As the world of money changes, so do the ways that people try to hide assets in their divorces. For those of you who don’t know what Bitcoin is, in short, it is a technology that is changing the way people transact just like the internet and email changed the way that people communicate. As a New York divorce lawyer, in contested divorces we now go through emails and hard drives more than we examine actual hard copies of the mail. To learn more about Bitcoin basics, visit bitcoin.com.
Bitcoin has been defined by its mysterious inventor, Satoshi Nakamoto, as “A Peer-to-Peer Electronic Cash System.” It is known as a cryptocurrency because users can pseudonymously transfer money directly to one another, peer to peer, without the need for a middle man like a Western Union, a bank or even a governmental authority. I say pseudononymously because although users are assigned a string of numbers as a Bitcoin wallet address where they store their Bitcoins, with some forensic work these addresses can be associated with the users’ actual identity and therefore tracked. Obviously and unfortunately, in highly contentious divorces people sometimes do not want to play by the rules — they want to wrongly hide assets from their spouse that would otherwise be subject to equitable distribution.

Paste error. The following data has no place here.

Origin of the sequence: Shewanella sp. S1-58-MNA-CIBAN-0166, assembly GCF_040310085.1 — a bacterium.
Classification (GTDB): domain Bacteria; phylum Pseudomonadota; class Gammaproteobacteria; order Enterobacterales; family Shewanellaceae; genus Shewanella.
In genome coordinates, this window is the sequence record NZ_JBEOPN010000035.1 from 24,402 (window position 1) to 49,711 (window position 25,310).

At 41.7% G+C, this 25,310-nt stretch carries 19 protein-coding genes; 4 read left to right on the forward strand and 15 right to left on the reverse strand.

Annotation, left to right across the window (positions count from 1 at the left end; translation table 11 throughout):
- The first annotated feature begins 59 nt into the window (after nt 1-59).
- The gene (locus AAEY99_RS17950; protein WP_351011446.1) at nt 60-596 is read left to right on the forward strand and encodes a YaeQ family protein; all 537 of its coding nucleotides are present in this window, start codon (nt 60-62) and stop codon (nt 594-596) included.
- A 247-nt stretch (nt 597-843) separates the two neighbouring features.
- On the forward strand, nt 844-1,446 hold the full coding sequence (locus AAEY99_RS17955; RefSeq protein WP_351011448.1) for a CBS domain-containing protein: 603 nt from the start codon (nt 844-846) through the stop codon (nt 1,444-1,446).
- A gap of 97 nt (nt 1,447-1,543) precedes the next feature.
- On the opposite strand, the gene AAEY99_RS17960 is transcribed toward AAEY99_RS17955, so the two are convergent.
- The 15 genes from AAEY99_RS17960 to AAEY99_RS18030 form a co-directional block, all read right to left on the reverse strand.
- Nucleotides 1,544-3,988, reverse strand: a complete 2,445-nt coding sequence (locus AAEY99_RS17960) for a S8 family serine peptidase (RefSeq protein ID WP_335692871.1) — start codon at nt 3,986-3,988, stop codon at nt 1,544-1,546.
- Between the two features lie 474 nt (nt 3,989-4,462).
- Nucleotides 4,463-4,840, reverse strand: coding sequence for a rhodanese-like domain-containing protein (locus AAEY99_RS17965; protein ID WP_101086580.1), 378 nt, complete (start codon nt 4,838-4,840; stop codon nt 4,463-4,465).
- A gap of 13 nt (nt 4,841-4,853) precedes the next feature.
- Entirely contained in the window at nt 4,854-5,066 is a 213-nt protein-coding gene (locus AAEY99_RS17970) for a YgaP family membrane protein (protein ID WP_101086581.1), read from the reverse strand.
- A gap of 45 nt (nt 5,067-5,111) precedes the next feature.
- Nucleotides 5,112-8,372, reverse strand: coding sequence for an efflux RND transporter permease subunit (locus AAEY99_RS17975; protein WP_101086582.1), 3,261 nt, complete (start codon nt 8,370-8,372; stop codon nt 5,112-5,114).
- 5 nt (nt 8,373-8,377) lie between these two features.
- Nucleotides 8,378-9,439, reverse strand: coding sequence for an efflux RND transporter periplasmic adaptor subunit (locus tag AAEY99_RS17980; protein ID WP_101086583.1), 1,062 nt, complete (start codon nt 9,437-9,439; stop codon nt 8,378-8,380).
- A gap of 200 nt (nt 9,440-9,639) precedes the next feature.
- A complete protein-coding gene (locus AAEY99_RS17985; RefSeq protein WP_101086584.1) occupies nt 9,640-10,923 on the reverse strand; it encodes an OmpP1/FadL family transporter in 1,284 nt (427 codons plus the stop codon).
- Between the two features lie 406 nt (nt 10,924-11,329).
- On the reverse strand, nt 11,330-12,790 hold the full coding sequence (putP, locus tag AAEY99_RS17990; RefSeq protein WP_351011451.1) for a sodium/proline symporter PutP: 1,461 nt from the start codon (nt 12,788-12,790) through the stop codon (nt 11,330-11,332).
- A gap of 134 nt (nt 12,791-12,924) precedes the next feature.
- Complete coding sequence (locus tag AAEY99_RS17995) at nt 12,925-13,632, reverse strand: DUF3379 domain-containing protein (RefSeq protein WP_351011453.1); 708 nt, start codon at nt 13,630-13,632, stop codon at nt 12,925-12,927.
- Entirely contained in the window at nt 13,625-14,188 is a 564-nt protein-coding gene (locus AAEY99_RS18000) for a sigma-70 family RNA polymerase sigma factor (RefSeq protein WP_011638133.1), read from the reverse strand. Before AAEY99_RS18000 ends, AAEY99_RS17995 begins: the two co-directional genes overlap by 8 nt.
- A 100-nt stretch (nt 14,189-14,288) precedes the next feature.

Before you go ahead and try this at home (hiding marital assets with Bitcoin that is), please know that I am in no way condoning such behavior and that doing so is wrong. In matrimonial matters each party has the right and ability to conduct discovery into the financial affairs of the other party, issue subpoenas and interrogatories, and conduct depositions. If large amounts of money are being transferred to a Bitcoin exchange where you are purchasing bitcoin with fiat currency, that will certainly raise red flags and give us a place to look. There are forensic analysts who specialize in tracking Bitcoin and other cryptocurrencies. Also, if there are large cash withdrawals or transfers that were used to purchase Bitcoin from localbitcoins.com or another peer to peer point of sale, this too will sound the alarm. If we were unable to find out what you were doing with those cash withdrawals, and you could not produce evidence as to what you were doing with that cash, we would argue that your unauthorized withdrawals were dissipating marital assets and therefore, your share of equitable distribution should be reduced accordingly. There are services that are called Bitcoin mixers which will try and make it more difficult to follow the trail of a users Bitcoins. These transactions too can be analyzed and traced.
Although there have been other cryptocurrencies that have recently been created which have stronger privacy like Monero and Zcash, using them for nefarious purposes is ultimately very risky and if one was caught doing this, the Court would certainly frown upon your sneaky, underhanded and unethical attempt to shield your assets from equitable distribution.
The bottom line is that hiding assets in a divorce, through Bitcoin or by any other means, is wrong and risky.
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